In October of 2002, through the good influence of Wendell Berry, I was invited to a small gathering at the historic town hall in Zug, Switzerland. Nobel Peace laureates Mikhail Gorbachev and Desmond Tutu, Maulana Wahiduddin Khan known as “the father of peaceful Islam”, the Russian chess champion Anatoly Karpov, and several members of The World Council of Former Foreign Ministers, were there to speak to the topic of Peace.
I was the only American and only one of two women. The other was Princess Elizabeth Karadjiievic of Yugoslavia. The U.S. had just announced its intention to invade Iraq, so I was on the spot a bit to answer for it. Or at least that is what the event’s organizer, Andrey Bykov, told me when he asked me to speak.
I stood to describe the Schumacher Center’s work to more fairly distribute access to land through regional community land trusts, thereby alleviating inequity and reducing conflict over the Earth’s limited resources. And to describe our work to democratize and decentralize monetary issue so that nation states do not have the ability to issue unlimited debt to finance war.
The small town-hall group adjourned to attend a public awards ceremony that included a “Peace Concert” by the Russian National Symphony Orchestra. At the conclusion of the public event, Gorbachev strode up to me followed by his entourage, gave me a big bear hug, three kisses on the cheeks (Russian style), and said, “Good luck for your work.” It is a cherished memory.
The following article by Gorbachev appeared in April 2020 TIME 100 Issue devoted to FINDING HOPE. It calls on nations to gather through the U.N. to finally take on demilitarizing our countries, our politics, and our thinking, and instead join together to address our common enemies of climate change and inequity and disease.
Susan Witt and staff of the Schumacher Center
When The Pandemic Is Over, The World Must Come Together
BY MIKHAIL GORBACHEV
During the first months of this year, we have seen once again how fragile is our global world, how great the danger of sliding into chaos. The COVID-19 pandemic is facing all countries with a common threat, and no country can cope with it alone.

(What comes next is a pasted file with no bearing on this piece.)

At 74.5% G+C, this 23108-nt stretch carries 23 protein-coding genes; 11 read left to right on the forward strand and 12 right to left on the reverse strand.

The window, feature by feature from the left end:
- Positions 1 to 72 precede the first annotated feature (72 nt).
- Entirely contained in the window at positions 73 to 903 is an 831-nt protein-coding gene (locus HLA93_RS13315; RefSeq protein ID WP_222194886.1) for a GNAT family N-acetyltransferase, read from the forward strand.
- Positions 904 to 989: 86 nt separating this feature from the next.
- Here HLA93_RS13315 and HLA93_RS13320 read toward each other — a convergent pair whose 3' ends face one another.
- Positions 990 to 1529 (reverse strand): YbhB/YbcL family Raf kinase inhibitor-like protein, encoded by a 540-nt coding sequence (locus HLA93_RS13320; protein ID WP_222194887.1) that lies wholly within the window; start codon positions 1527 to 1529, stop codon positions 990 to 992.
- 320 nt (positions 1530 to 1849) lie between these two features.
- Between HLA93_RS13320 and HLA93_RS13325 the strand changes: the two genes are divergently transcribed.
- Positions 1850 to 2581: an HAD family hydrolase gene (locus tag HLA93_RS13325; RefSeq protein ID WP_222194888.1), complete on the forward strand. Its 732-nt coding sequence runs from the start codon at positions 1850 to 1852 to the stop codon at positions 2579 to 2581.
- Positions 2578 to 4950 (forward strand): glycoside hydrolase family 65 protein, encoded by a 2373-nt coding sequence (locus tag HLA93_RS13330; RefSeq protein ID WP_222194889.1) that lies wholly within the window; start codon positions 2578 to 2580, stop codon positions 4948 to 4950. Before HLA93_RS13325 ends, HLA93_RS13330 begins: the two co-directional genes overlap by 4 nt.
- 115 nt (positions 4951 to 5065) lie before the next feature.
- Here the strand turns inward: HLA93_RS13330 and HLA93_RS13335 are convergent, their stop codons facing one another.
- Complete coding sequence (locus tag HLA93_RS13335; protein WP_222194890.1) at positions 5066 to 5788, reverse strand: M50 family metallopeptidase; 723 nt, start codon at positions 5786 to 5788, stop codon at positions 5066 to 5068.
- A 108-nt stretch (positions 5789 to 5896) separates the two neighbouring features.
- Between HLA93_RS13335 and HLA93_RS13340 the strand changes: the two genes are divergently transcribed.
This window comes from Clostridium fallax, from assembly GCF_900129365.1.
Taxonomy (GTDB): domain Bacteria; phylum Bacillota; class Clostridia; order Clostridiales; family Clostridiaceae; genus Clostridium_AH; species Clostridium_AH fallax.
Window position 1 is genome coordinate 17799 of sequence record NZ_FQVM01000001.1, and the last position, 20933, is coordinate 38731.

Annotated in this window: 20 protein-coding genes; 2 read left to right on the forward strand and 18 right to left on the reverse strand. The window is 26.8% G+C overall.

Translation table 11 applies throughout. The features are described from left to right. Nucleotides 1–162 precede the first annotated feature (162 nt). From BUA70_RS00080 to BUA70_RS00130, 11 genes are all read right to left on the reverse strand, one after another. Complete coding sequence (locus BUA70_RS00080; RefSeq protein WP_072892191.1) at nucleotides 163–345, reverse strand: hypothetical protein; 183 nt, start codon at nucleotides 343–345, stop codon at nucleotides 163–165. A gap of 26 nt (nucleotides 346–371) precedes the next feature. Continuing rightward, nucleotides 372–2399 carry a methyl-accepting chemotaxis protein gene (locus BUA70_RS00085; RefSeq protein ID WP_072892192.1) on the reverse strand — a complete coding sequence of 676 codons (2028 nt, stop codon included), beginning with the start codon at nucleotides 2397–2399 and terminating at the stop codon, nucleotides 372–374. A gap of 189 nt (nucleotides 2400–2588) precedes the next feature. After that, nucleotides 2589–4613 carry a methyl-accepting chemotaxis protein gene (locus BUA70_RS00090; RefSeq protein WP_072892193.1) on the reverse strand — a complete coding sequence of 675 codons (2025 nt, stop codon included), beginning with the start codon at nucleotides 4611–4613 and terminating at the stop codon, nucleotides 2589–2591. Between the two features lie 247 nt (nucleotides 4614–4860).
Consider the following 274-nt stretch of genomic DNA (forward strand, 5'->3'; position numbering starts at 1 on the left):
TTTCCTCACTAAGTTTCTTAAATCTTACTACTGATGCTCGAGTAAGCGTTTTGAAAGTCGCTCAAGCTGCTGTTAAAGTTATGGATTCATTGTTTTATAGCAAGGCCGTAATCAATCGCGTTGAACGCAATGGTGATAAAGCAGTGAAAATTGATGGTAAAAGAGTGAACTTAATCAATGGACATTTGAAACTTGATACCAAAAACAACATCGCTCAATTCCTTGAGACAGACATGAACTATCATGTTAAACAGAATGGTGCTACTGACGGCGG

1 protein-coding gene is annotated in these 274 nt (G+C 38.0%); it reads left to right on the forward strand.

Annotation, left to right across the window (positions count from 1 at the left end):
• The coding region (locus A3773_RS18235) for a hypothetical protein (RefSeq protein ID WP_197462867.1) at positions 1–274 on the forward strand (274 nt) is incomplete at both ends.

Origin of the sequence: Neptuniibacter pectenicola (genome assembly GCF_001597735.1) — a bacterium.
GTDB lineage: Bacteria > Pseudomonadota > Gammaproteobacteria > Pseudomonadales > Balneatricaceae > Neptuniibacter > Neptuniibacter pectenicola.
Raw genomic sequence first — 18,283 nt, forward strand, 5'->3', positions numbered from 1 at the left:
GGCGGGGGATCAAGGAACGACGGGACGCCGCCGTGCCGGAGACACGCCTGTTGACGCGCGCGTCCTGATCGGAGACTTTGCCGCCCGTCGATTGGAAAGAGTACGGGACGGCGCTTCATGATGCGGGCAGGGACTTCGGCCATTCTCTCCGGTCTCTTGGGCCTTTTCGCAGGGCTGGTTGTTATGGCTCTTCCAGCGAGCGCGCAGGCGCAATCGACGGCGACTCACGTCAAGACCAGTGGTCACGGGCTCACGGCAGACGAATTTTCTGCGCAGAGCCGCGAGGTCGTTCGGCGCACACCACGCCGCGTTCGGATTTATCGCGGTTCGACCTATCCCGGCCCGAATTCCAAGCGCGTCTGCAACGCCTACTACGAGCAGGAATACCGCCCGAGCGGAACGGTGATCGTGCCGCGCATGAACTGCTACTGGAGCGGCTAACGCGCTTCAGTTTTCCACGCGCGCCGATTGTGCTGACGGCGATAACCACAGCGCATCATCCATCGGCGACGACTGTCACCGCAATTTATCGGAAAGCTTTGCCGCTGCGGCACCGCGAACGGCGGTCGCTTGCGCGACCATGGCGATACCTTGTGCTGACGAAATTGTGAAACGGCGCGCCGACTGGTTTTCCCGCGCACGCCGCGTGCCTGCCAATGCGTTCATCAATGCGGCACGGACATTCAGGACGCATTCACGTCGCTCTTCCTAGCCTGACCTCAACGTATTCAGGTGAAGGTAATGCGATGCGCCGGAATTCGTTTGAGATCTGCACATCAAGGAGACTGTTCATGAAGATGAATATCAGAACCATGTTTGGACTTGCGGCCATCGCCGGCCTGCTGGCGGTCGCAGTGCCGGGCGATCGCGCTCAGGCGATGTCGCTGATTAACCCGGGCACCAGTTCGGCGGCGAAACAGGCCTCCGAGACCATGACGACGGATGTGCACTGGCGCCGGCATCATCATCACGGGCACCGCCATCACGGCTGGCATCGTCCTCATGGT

The immediate challenge today is to defeat this new, vicious enemy. But even today, we need to start thinking about life after it retreats.
Many are now saying the world will never be the same. But what will it be like? That depends on what lessons will be learned.
I recall how in the mid-1980s, we addressed the nuclear threat. The breakthrough came when we understood that it is our common enemy, a threat to all of us. The leaders of the Soviet Union and the U.S. declared that a nuclear war cannot be won and must never be fought. Then came Reykjavik and the first treaties eliminating nuclear weapons. But even though by now 85% of those arsenals have been destroyed, the threat is still there.
Yet other global challenges remain and have even become more urgent: poverty and inequality, the degradation of the environment, the depletion of the earth and the oceans, the migration crisis. And now, a grim reminder of another threat: diseases and epidemics that in a global, interconnected world can spread with unprecedented speed.
The response to this new challenge cannot be purely national. While it is the national governments that now bear the brunt of making difficult choices, decisions will be have to be made by the entire world community.
We have so far failed to develop and implement strategies and goals common to all mankind. Progress toward the Millennium Development Goals, adopted by the U.N. in 2000, has been extremely uneven. We see today that the pandemic and its consequences are hitting the poor particularly hard, thus exacerbating the problem of inequality.
What we urgently need now is a rethinking of the entire concept of security. Even after the end of the Cold War, it has been envisioned mostly in military terms. Over the past few years, all we’ve been hearing is talk about weapons, missiles and airstrikes.
This year, the world has already been on the brink of clashes that could involve great powers, with serious hostilities in Iran, Iraq and Syria. And though the participants eventually stepped back, it was the same dangerous and reckless policy of brinkmanship.
Is it not clear by now that wars and the arms race cannot solve today’s global problems? War is a sign of defeat, a failure of politics.
The overriding goal must be human security: providing food, water and a clean environment and caring for people’s health. To achieve it, we need to develop strategies, make preparations, plan and create reserves. But all efforts will fail if governments continue to waste money by fueling the arms race.
I’ll never tire of repeating: we need to demilitarize world affairs, international politics and political thinking.
To address this at the highest international level, I am calling on world leaders to convene an emergency special session of the U.N. General Assembly, to be held as soon as the situation is stabilized. It should be about nothing less than revising the entire global agenda. Specifically, I call upon them to cut military spending by 10% to 15%. This is the least they should do now, as a first step toward a new consciousness, a new civilization.
The picture of Mikhail Gorbachev is from a poster on the stair wall at the Tabard Inn in Washington, DC. The son of owner Fritzi Cohen traded the poster for a pair of blue jeans when once in Moscow. Tabard staff member Jose Varela took a picture of the poster for our use in this newsletter. When Fritz Schumacher dined at the Tabard Inn (table 24!) he named it a fine example of small is beautiful. For more details about the October 2002 Global Dialogue for Peace in Zug, see a full report: